New directions for IMF?

26 October 2000

“I have a heart” pleaded Horst Köhler in a meeting with NGOs in London in September and at the Annual Meetings. NGOs welcomed Köhler’s commitment to tackle poverty reduction but warned him that they would watch to see what specific changes were made and that they would be highly critical if he did not put his words into action.

Köhler insisted that Africa will continue to be a major focus of the IMF‘s work. He also insisted that the IMF would have to tackle inequality. He claimed he would work towards “cooperation without ideology”, suggesting that the IMF should listen more to developing countries and ensure that the policies the IMF advocates, for example on privatization, are based on needs. “Its not just politicians but societies that need to be more involved”, he said, arguing that the IMF should go into the field to meet ordinary people. He was not convinced of any need to reform the IMF‘s voting system, however.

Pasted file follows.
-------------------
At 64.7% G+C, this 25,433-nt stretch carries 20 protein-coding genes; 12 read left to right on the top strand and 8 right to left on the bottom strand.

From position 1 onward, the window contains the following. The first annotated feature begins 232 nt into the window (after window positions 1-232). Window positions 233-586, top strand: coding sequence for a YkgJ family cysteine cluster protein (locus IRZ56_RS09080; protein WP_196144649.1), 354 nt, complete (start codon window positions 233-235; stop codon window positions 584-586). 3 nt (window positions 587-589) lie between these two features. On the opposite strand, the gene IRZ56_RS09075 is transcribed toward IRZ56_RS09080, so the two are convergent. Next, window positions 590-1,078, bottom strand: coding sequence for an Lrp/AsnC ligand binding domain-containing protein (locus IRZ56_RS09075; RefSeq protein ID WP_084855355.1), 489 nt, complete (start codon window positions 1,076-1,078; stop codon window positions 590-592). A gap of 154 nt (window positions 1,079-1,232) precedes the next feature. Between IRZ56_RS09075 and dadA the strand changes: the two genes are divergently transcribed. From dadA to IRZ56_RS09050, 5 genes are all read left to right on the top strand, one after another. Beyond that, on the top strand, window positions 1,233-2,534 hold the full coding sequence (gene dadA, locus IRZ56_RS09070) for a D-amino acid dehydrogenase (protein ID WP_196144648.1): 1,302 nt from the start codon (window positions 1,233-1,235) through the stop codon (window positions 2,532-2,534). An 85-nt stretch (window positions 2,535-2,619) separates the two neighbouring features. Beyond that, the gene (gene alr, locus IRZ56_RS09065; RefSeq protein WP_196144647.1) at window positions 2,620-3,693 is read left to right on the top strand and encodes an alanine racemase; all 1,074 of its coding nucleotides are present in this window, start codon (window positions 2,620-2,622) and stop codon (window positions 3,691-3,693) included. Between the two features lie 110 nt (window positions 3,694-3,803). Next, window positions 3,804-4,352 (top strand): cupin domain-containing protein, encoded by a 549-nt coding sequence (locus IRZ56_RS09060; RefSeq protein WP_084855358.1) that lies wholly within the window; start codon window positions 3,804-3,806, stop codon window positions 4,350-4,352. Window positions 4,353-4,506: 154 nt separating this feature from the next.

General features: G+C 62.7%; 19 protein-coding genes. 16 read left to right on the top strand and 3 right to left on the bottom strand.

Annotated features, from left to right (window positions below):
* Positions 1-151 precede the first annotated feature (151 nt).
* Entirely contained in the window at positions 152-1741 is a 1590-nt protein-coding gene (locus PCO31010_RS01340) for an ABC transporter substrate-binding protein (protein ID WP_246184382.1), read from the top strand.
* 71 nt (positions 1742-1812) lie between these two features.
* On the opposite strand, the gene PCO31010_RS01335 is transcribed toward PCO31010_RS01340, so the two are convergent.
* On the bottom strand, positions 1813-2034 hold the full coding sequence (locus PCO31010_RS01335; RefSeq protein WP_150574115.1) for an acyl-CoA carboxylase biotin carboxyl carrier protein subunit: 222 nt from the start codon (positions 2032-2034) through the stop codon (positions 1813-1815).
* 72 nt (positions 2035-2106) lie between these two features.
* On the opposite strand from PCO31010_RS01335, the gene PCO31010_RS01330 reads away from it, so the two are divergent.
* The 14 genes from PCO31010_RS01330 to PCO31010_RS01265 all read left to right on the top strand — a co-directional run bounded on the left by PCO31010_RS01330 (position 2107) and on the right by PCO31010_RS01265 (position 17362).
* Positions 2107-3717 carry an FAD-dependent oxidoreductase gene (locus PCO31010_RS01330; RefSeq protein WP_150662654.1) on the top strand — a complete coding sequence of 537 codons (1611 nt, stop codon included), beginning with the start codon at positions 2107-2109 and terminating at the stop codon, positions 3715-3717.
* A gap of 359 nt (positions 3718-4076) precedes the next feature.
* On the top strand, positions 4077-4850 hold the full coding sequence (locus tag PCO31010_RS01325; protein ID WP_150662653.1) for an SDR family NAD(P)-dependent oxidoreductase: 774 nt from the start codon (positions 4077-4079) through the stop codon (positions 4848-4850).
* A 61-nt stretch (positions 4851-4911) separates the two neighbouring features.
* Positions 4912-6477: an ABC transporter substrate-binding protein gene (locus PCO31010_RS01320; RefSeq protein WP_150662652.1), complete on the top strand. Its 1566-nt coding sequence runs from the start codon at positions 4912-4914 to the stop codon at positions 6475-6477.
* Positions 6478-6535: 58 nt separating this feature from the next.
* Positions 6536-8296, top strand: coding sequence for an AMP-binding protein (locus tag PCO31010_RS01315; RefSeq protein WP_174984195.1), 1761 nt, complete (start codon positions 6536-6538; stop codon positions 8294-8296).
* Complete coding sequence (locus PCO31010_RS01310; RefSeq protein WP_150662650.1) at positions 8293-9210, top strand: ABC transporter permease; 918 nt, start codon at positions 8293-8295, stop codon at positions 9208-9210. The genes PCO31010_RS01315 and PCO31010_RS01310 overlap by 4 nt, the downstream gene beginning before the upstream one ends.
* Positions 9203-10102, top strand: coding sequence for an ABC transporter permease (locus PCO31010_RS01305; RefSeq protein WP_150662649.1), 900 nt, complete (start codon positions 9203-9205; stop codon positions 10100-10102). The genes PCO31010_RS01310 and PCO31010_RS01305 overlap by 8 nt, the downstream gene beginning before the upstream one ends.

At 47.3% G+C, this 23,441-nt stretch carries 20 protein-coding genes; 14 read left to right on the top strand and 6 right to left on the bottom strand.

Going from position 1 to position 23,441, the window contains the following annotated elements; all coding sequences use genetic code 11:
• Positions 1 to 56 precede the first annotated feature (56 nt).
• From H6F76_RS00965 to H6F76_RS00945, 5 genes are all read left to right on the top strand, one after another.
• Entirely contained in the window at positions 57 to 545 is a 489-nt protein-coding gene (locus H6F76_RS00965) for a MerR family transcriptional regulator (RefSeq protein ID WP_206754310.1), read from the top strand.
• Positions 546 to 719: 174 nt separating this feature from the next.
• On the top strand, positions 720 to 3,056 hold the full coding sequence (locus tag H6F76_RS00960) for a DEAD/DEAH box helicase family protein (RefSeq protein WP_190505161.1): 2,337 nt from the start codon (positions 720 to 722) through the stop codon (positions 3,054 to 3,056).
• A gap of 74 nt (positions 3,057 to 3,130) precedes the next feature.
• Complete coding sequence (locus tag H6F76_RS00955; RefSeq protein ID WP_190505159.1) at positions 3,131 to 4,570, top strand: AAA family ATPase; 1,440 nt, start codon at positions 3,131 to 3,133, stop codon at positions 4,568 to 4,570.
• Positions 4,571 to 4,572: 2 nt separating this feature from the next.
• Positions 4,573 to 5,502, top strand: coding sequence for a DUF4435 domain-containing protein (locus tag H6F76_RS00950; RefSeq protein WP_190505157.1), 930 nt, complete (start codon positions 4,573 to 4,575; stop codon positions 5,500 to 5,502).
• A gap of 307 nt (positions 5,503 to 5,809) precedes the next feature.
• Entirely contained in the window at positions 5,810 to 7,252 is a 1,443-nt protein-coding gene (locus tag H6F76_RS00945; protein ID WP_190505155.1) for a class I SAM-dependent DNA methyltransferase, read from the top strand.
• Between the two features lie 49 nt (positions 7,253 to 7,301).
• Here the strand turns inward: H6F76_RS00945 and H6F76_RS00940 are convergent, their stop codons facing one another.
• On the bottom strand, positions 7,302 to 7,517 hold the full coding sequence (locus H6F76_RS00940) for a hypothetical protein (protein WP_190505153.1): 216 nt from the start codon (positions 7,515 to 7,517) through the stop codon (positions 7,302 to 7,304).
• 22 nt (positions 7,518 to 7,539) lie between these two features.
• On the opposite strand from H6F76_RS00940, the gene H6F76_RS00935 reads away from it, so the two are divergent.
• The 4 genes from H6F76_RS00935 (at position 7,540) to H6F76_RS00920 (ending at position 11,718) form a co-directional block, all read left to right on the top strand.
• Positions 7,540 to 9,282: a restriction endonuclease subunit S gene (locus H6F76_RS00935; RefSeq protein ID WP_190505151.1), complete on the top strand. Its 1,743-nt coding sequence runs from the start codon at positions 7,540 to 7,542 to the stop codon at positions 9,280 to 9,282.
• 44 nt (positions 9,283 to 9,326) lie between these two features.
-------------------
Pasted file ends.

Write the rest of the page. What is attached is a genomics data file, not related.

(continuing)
He agreed that the IMF should develop a more flexible approach to conditionality, with staff presenting governments and parliaments with a menu of reform options. The IMF should be “candid” with governments about what is feasible, whilst being sensitive to cultural and political issues. He also said that the IMF needed to streamline its conditionality, which currently is “too much and too difficult”, to focus on core areas, and focus its technical assistance.

He stressed that debt reduction was essential but insufficient for poverty reduction. In addition, rich countries should reduce their trade barriers to developing countries’ goods and increase the level of development assistance. Yet he gave no hints on how the IMF might encourage rich countries to reduce trade barriers and said that developing countries should continue to liberalize in the meantime.

The Annual Meetings in Prague also emphasized the IMF‘s role in crisis prevention through better surveillance of domestic and the international financial system, particularly through expanding the Financial Stability Assessment Programme and being more proactive in discussing appropriate mechanisms for regulation and supervision of international financial markets.